Sports are said to turn the person practicing them into something else. While most people associate basketball players with being tall, the tallness is not a product of playing basketball, but rather one of genetics. Basketball, like other sports, has an impact on the development of skeletal muscles, namely the calves, quadriceps, hamstrings, and leg muscles in general, with some focus on the forearms.
Just like basketball, cycling has an effect on the body as well. Depending on the type of cycling one practices, their body will change, and here is how.
Strong, Muscular Legs
Cycling is mostly about leg work. If you are going to practice cycling, expect your legs to do most of the work. This, however, does not mean one should neglect other parts of their body. The core and back muscles are very important, especially for people who spend plenty of time in a seated position, which cycling actually does make a person do.
The legs will adapt over time, depending on the dedication and workout, not to mention rest days.
Great VO2 Max Levels
Lung capacity, often measured as VO2 Max is something many endurance athletes develop. Whether running, swimming long distances, or cycling, the lungs will adapt to the new conditions. But not only the lungs, but the red blood cells will also change, adapting to the role of continuously supplying muscles with oxygen, over a long and stressful period of time.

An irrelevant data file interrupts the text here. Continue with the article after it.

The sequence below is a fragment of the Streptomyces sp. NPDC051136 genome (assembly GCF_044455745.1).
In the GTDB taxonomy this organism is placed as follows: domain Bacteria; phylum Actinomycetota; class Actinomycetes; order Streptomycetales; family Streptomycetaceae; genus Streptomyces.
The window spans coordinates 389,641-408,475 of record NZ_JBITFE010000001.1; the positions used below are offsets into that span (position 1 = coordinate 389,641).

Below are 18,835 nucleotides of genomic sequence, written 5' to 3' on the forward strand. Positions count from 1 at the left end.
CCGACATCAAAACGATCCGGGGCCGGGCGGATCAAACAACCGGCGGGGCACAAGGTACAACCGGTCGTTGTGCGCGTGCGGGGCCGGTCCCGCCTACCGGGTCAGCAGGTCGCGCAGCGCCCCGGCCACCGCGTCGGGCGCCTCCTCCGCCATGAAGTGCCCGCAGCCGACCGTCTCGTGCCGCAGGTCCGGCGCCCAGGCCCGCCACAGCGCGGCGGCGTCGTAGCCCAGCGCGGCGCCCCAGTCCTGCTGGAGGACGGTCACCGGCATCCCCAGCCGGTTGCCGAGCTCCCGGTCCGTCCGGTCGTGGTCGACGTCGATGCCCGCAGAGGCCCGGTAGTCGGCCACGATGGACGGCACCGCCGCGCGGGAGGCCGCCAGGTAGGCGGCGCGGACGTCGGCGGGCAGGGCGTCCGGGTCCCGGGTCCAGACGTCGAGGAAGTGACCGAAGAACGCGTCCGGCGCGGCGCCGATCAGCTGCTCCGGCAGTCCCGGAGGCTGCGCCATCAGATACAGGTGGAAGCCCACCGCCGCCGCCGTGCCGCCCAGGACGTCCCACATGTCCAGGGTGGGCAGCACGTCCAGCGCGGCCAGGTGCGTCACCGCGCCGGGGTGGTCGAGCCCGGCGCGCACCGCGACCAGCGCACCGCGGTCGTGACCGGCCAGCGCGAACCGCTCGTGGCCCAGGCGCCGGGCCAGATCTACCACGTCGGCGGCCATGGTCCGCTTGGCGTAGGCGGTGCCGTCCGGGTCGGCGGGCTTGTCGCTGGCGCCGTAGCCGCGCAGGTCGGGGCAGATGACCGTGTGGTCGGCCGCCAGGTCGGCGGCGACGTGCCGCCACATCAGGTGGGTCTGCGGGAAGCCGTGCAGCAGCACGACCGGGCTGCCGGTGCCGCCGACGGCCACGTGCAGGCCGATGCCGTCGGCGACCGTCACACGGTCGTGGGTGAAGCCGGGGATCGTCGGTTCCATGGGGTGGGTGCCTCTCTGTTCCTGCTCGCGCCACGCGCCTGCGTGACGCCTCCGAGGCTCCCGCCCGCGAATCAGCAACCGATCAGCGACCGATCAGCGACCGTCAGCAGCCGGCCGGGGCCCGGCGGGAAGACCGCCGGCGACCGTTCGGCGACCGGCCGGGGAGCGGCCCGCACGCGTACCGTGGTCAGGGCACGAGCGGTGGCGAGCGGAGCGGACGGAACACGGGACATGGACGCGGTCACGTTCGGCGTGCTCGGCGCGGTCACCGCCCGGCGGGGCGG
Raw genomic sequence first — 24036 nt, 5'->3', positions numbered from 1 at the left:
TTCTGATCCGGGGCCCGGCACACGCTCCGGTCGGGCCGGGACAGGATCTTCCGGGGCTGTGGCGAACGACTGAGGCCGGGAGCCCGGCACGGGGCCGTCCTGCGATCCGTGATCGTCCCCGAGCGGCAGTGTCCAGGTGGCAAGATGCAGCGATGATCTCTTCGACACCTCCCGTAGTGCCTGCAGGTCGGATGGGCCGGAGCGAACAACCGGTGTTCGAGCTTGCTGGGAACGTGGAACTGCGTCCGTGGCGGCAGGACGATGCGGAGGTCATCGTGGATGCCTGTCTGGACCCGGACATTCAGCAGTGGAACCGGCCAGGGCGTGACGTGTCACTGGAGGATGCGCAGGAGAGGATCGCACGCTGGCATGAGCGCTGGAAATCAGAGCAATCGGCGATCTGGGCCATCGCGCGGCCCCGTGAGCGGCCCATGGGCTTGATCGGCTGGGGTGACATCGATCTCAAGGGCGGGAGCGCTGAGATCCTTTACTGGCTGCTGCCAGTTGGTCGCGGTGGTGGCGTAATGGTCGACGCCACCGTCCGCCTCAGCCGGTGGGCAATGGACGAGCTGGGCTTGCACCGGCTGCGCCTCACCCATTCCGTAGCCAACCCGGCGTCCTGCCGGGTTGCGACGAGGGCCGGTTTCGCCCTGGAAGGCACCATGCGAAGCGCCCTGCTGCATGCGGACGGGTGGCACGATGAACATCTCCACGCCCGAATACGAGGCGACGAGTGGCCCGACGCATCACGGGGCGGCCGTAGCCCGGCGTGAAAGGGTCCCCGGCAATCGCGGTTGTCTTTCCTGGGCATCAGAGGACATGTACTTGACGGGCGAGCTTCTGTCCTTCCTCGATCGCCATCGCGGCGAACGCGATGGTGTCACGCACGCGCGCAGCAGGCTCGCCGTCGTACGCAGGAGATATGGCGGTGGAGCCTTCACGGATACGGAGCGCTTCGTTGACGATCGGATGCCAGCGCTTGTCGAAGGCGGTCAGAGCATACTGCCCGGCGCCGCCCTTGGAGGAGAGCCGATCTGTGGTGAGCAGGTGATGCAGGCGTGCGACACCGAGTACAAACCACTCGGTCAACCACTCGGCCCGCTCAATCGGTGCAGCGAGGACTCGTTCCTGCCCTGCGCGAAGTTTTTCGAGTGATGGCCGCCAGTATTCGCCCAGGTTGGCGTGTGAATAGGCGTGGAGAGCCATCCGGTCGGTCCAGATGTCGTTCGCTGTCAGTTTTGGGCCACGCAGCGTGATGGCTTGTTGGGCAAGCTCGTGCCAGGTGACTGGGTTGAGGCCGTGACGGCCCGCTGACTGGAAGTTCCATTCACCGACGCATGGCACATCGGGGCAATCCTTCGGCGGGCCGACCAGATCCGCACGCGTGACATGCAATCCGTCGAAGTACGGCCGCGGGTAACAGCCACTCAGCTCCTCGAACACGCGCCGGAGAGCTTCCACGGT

A great endurance cyclist will most likely also be great and long-distance running, as well as other aerobic sports which put stress on the cardiovascular and nervous system and not just intensive performance over a short period of time.
Strong Forearms if Street Cycling
Street cyclists or those riding BMX, develop very strong forearms. Gripping the wheel and literally pulling and pushing the bicycle all over, for multiple hours during a day will definitely leave its mark on the forearms. The beauty of such workouts is that it is mostly symmetrical because people tend to use both forearms when performing tricks. Muscle symmetry is a nice side product of an already interesting and dangerous sport.
Hamstring and Glutes Problems
Not every change is a good one. Excessive cycling puts stress on the quads but does not do much for the glutes and the hamstrings. These muscles are very important to the overall body balance. If a muscle on one side is too strong and another too weak, an imbalance will be created, one side pulling the other.
Stretching and regular exercise of neglected muscles will do wonders for those who end up in pain or those who want to prevent it.
Bulking or Leaning Up – Depending on the Cycling Type
Track cyclists have huge legs and they gain most of that mass in gyms, doing heavy load lifts.
Road cyclists, on the other hand, are much leaner, without much shoulder mass, striving for the best aerodynamic profile when cycling, as well as the most endurance.
Losing weight could be a side product of cycling, but only if one is in a caloric deficit. Working out can help in burning calories, but if one eats more than they spend during the day, they will not lose weight, no matter how much they cycle.
From making parts of your legs stronger to helping increase your lung capacity, cycling can do great things for your body, but also hinder you, if you already have muscular imbalances. Be mindful of that.